14 Dec 2017
Set up in 2010, Bioserie started out making phone covers using bioplastics, which are made from organic biomass sources. One of the company founders, Kaya Kaplancali, discovered the material’s potential while working in supply chain management for a major computer accessories manufacturer. Sensing that the material had plenty of potential, Mr Kaplancali , along with friends Stephanie Triau, Bora Samman and Sandeep Chauhan, who all knew each other from working in Hong Kong, launched Bioserie with an eye to eventually expand into the baby toy market.
“I’d recently had kids around that time and noticed that there weren’t many eco-friendly toys on the market,” said Ms Triau, who previously worked in luxury and media management. “They were mostly made from wood, rubber and eco-fabric, and some of them weren’t that appealing in terms of colours or convenience. More often than not, when presented with options, young kids go for brightly coloured plastic toys as they tend to be more appealing to the eye. They’re the easiest to find as they crowd shelves, and some parents may prefer them because they’re easy to clean,” she says.
Bioserie teethers, rattles, interlocking disks, two-in-one stackers and shape-sorting cubes are constructed from a special blend of modified PLA (polylactic acid) that is free from petrochemical additives. Unlike oil-based plastic toys, Bioserie’s products are free from potentially harmful substances such as BPA, PVC, phthalates, styrenes and heavy metals – as well as materials that have yet to be fully banned.
“We’ve always been committed to use the best of green science and to do the utmost possible to get to market products that are free of harmful chemicals associated with petroleum,” says Ms Triau. “The recognition we got internationally by experts in the field of biotechnologies and sustainability with our smartphone cases emboldened us to take the next step – which was already in our mind at the time when we founded the company.”
The decision to set up headquarters in Hong Kong was based on the founders’ experience living in the city. “It’s unbeatable in terms of convenience and flexibility, and for anything related to tech, people are very efficient,” says Ms Triau.
The main challenges of establishing the business have been two-fold, she says. “The first has been sourcing the materials themselves, as bioplastics is an emerging sector, and it’s not usually used exclusively, but blended with regular plastic to meet regulations and because of its mechanical qualities,” she says.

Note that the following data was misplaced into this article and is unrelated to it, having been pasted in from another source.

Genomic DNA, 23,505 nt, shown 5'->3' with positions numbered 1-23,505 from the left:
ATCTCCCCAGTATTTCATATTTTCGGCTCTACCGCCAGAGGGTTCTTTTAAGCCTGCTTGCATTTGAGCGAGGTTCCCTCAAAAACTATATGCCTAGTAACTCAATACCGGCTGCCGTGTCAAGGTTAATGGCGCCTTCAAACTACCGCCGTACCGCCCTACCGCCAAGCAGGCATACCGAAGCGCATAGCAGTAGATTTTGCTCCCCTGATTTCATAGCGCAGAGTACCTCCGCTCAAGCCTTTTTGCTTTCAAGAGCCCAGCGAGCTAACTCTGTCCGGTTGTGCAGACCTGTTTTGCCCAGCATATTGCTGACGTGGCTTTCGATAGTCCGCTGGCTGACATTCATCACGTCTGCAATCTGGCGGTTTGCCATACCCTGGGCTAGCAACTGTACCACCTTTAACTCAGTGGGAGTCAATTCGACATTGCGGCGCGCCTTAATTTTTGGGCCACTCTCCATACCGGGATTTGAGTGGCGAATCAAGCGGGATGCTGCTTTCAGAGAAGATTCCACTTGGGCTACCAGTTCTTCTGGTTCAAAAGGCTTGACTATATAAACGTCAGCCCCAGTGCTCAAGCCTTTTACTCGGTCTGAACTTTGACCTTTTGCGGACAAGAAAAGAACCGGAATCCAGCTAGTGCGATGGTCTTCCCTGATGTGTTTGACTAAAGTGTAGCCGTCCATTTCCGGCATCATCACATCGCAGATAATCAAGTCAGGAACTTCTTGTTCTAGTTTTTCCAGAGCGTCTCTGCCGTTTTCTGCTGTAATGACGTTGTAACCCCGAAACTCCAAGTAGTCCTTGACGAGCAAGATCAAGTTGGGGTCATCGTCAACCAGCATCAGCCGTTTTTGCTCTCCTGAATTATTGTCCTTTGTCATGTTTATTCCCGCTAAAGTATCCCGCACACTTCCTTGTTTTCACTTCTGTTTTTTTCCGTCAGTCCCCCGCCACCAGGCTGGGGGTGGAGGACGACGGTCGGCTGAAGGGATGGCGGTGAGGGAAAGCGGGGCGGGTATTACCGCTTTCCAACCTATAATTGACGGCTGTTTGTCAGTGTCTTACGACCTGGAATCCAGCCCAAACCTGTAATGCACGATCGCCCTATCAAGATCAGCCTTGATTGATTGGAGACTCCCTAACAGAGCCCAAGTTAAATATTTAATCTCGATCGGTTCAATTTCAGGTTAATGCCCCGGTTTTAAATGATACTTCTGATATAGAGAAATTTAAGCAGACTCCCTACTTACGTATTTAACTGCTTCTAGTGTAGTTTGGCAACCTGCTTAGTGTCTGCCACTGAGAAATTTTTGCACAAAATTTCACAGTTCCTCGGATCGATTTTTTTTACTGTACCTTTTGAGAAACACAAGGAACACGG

While Bioserie is committed to creating wholly bio-based products, which ultimately has a higher value to consumers, marketing plant-based plastic can be difficult, she notes. “People are becoming more aware of petrochemicals, and regulations are changing as people realise the harm they can do. But it can be hard to make the consumer understand what you do when they see your product on the shelf. Many companies advertise the fact that their product is BPA-free, but that’s forbidden anyway, at least in some countries and for some products,” she says.
Bioserie has received several third-party certifications, including from the US Department of Agriculture’s Biopreferred Program and the new MADE SAFE certification, also from the US. “We’re also attending trade fairs in the toy and baby sector and plan to do more online advertising next year,” she adds.
With the company’s early products receiving positive response, Bioserie plans to launch a dinnerware line by the end of 2018. Revenue is currently split fairly evenly, with 39 per cent of sales coming from Europe, another 35 per cent from the United States, and the remaining 26 per cent in the Asia-Pacific region, where the products are available in Hong Kong, Taiwan, South Korea and Australia.
“We do particularly well in the Netherlands and Scandinavia as I think people are more eco aware there. The Netherlands is also very receptive to innovation, and there are plenty of small stores in the toy and baby sector there that are looking to deliver something out of the ordinary,” she says.
In Hong Kong, there is growing interest in these kind of products, and the start-up has been working with local distributor, Care n Love, in the last two years. “Their consumer base is expanding, and there’s definitely a market for bioplastic toy. It just takes time for people to get on board,” says Ms Triau, adding that Bioserie products will soon be available at Mothercare stores in Hong Kong. While the product range can also be purchased online, Ms Triau says the company is focused on building its retail presence globally to allow customers to appreciate the sensory appeal of its products.
“We would consider co-branding with bigger brands as we have the technology, but don’t have the resources to scale fast, she says. “Toys are a demanding and competitive sector – space on shelves is not easily gained.”